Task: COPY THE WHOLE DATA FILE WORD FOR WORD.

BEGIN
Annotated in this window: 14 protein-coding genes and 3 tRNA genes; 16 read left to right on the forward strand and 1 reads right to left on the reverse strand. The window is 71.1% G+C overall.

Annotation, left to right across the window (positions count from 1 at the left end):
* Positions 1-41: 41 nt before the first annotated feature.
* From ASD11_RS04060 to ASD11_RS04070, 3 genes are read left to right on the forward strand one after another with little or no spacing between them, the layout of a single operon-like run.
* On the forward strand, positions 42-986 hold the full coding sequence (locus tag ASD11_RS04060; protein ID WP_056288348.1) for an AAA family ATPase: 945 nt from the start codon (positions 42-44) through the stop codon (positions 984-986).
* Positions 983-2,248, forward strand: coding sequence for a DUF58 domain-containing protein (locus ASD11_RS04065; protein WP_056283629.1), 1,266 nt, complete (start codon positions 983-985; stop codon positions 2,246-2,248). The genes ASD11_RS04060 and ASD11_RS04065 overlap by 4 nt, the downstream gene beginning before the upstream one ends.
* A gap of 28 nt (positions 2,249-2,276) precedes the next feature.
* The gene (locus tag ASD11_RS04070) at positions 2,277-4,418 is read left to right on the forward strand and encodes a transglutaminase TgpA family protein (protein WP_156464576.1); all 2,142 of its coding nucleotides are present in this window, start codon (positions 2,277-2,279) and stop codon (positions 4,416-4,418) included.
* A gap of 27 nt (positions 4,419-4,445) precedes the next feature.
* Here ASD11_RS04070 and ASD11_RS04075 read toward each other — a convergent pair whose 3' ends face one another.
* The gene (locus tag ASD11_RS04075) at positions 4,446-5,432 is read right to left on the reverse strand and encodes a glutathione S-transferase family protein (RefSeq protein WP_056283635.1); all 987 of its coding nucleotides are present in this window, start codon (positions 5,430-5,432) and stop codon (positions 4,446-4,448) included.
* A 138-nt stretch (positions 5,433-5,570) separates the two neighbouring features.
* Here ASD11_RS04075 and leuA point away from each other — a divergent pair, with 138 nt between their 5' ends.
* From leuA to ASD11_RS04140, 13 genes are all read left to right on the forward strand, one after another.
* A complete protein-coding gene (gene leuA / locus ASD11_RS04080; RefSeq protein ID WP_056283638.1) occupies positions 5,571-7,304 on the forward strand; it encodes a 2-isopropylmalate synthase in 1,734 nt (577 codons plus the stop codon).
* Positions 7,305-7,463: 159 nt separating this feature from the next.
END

Annotated in this window: 14 protein-coding genes and 3 tRNA genes; 16 read left to right on the forward strand and 1 reads right to left on the reverse strand. The window is 71.1% G+C overall.

Annotation, left to right across the window (positions count from 1 at the left end):
* Positions 1-41: 41 nt before the first annotated feature.
* From ASD11_RS04060 to ASD11_RS04070, 3 genes are read left to right on the forward strand one after another with little or no spacing between them, the layout of a single operon-like run.
* On the forward strand, positions 42-986 hold the full coding sequence (locus tag ASD11_RS04060; protein ID WP_056288348.1) for an AAA family ATPase: 945 nt from the start codon (positions 42-44) through the stop codon (positions 984-986).
* Positions 983-2,248, forward strand: coding sequence for a DUF58 domain-containing protein (locus ASD11_RS04065; protein WP_056283629.1), 1,266 nt, complete (start codon positions 983-985; stop codon positions 2,246-2,248). The genes ASD11_RS04060 and ASD11_RS04065 overlap by 4 nt, the downstream gene beginning before the upstream one ends.
* A gap of 28 nt (positions 2,249-2,276) precedes the next feature.
* The gene (locus tag ASD11_RS04070) at positions 2,277-4,418 is read left to right on the forward strand and encodes a transglutaminase TgpA family protein (protein WP_156464576.1); all 2,142 of its coding nucleotides are present in this window, start codon (positions 2,277-2,279) and stop codon (positions 4,416-4,418) included.
* A gap of 27 nt (positions 4,419-4,445) precedes the next feature.
* Here ASD11_RS04070 and ASD11_RS04075 read toward each other — a convergent pair whose 3' ends face one another.
* The gene (locus tag ASD11_RS04075) at positions 4,446-5,432 is read right to left on the reverse strand and encodes a glutathione S-transferase family protein (RefSeq protein WP_056283635.1); all 987 of its coding nucleotides are present in this window, start codon (positions 5,430-5,432) and stop codon (positions 4,446-4,448) included.
* A 138-nt stretch (positions 5,433-5,570) separates the two neighbouring features.
* Here ASD11_RS04075 and leuA point away from each other — a divergent pair, with 138 nt between their 5' ends.
* From leuA to ASD11_RS04140, 13 genes are all read left to right on the forward strand, one after another.
* A complete protein-coding gene (gene leuA / locus ASD11_RS04080; RefSeq protein ID WP_056283638.1) occupies positions 5,571-7,304 on the forward strand; it encodes a 2-isopropylmalate synthase in 1,734 nt (577 codons plus the stop codon).
* Positions 7,305-7,463: 159 nt separating this feature from the next.